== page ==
Category: Food Dictionary

Brussels Sprouts

Brussel sprouts

Brussels Sprouts

Brussels sprouts are full of goodness.  They contain a lot of folate and indoles, which are bioflavanoids and nitrogen compound. Indoles are supposed to reduce the risk of cancer.

Brussels sprout is cabbage lookalike in miniature. And like cabbage, brussels sprout can cause flatulence.

Choose small green ones and they can be store in the fridge in a paper bag.  Keep them unwashed to prevent them going yellow and tasting bitter and soggy when cooked.

And they got their name from Brussels in Belgium.

Cook’s Glossary: Fruits & Veg

What Is It?

The world is getting smaller and smaller everyday, as the song goes.  And that is true.  You can go around the world much lesser time than 80 days as the classic film says.

People are not the only one to travel.  Animals, vegetables and minerals also jetset or cruise to anywhere in the world.

Below is our list of the weird and wonderful travellers from across the globe.

Cook’s Glossary: Fruits & Veg

 

EnglishScientific NameTagalog (T)

Ilocano (I)

Ch/Chinese

JP/Japan

SK/South Korean

India (In)

ArtichokeCynara cardunculus var. scolymus

Avocado

Persea americanaAbokado (T)

Abukadu (I)

Abokado (JP)
Bitter Gourd/Bitter Melon/Balsam Pear/ Bitter SquashMomordica charantiaAmpalaya (T)

Parya (I)

Karela (In), Kugua (Ch), Yeoju (SK), Nigauri (JP)
Brussels Sprouts, Brussel Sprouts
Calabash, Bottle GourdLagenaria sicerariaUpo (T)
CherriesSeresa

Adidas
CottonfruitSandoricum koetjapeSantol (T)
Flat Green Beans also known as Helda Beans & Romano Beans
JicamaPachyrhizus erosusSingkamasDoushu/Liang shu (Ch)
Langsat, Lanzones

Lansium parasiticum

Lanzones
Mango
Passion FruitManga
Persimmon, Sharon Fruit
Pili NutCanarium ovatumPili Nut
PomeloSuha (T) Dugmon (I)
Strawberry
TomatoSolanum lycopersicumKamatis
Velvet Apple/Velvet PersimmonDiospyros DiscolorMabolo

Shrove Tuesday

shrove-tuesday1Today is shrove Tuesday, which has now become better known as Pancake Day.

What is Shrove Tuesday about?  Has it become just a day of cooking and tossing pancakes?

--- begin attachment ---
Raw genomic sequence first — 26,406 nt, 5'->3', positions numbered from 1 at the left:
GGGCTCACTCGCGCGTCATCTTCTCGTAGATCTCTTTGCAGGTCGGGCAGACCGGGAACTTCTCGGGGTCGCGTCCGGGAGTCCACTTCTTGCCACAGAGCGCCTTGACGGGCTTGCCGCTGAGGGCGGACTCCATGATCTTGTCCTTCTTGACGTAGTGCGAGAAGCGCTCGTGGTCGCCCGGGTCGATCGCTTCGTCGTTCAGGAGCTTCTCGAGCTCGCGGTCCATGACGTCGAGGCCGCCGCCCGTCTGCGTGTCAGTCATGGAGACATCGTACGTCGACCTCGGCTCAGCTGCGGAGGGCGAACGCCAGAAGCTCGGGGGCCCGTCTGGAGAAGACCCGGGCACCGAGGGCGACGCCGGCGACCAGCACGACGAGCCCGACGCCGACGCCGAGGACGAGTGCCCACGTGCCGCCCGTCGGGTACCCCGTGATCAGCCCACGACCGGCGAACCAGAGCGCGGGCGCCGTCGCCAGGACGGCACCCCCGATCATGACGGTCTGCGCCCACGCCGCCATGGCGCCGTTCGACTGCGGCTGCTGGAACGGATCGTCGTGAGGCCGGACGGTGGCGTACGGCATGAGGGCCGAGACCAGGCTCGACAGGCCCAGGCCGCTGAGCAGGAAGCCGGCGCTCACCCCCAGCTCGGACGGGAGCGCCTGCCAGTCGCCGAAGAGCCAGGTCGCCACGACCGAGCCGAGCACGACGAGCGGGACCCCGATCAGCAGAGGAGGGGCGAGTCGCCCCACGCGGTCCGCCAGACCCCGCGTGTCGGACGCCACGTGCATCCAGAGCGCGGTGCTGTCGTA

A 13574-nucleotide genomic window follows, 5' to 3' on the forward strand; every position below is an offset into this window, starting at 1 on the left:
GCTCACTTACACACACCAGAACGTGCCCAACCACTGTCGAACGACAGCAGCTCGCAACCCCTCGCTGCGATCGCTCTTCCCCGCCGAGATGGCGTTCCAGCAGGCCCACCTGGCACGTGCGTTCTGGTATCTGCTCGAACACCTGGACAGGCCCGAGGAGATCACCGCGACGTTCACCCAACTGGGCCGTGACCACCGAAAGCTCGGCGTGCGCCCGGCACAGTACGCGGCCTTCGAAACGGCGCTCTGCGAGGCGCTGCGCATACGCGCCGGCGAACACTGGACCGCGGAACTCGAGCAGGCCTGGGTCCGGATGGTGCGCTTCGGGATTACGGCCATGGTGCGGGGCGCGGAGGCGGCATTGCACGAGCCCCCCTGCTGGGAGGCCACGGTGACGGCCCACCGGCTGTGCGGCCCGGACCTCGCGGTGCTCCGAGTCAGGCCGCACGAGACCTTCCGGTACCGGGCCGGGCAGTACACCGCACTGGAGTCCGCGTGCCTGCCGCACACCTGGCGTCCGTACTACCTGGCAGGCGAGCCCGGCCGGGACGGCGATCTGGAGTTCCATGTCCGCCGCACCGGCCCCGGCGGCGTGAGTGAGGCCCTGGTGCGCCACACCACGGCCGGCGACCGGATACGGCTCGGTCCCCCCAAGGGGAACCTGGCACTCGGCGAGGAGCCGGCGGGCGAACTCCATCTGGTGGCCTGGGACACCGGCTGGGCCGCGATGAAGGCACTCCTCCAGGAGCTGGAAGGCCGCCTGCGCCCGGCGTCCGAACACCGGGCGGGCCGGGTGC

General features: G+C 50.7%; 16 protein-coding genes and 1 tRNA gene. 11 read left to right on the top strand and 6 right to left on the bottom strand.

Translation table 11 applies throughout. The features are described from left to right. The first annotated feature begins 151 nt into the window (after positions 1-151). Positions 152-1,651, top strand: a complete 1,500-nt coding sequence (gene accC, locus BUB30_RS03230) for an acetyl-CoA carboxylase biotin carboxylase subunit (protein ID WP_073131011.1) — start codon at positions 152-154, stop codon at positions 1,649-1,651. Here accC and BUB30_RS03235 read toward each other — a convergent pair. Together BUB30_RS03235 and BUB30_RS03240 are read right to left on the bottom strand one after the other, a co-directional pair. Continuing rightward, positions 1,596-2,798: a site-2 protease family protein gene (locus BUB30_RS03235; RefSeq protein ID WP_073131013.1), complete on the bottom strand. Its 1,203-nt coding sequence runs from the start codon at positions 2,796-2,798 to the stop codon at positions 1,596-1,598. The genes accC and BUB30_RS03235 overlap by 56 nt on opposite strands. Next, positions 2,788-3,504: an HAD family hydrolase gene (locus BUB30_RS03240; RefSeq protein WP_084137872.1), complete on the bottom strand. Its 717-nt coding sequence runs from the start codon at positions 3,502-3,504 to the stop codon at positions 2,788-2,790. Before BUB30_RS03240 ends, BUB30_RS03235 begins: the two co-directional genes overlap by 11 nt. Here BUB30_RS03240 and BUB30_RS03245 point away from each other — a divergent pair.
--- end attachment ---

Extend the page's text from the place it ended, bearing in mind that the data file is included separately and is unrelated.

Shrove Tuesday is the last day of merriment and feasting before Lent begins in earnest.

But in truth and in its history, today is about penitence.  Shrove Tuesday got its name from the ritual of shriving, which early Christians used to do.

The act of shriving meant that Christians would confess their sins and their shortcomings and in so doing will receive absolutions.

Absolution means the person will be forgiven of his sins and released from his guilt and pain that he had caused.

This tradition is very old.

Shrove Tuesday

It was a custom and tradition of the early Christians to confess their sins a week before the start of Lent to their priest/confessor, who shall so shrive them.

Today is not only about pancake but a time to think about the wrong deeds that we have done or have continued  doing.  We must be penitent of them.

On the happier side, Shrove Tuesday is also about partying and feasting.  Time to cook and serve all the foods that may have to be given up for the sober Lent to come. Barbecue the meat and fish and make pastas so no food are wasted for the coming Lent.  Today is like a Mardi Gras – Fat Tuesday.

Pancake became the ideal food for Tuesday because it uses up all the fats, milk and eggs with the addition of flour.

Source:  BBC.co.uk

 

 

 

Fennel (Foeniculum vulgare)

Fennel Bulb, photo by PH Morton

Fennel (Foeniculum vulgare)

Fennel is related to the carrot family and indigenous to the Mediterranean but they are now grown in many parts of the world.

It is a perennial herb with yellow flowers. It is very aromatic.

Fennel is very versatile.  The bulbs, see above, foliage (leaves) and seeds are widely used in culinary around the world.

The bulb is delicious drizzled in olive oil and balsamic vinegar and then baked in the oven.  It is sweet tasting, perfect starter or as a side dish with roast meat or even baked fish dishes.

Click here for the baked fennel bulb.

Persimmon (Sharon Fruit)

Persimmon, photo by PH Morton

Persimmon (Sharon Fruit)

Fruit Bowl, photo by PH Morton

Our fruit bowl is getting more adventures.  Early this new year, we have custard apple, passion fruit, mangoes, kiwi, several types of citrus fruits such as lemon, lime orange, grapefruit and nectarine.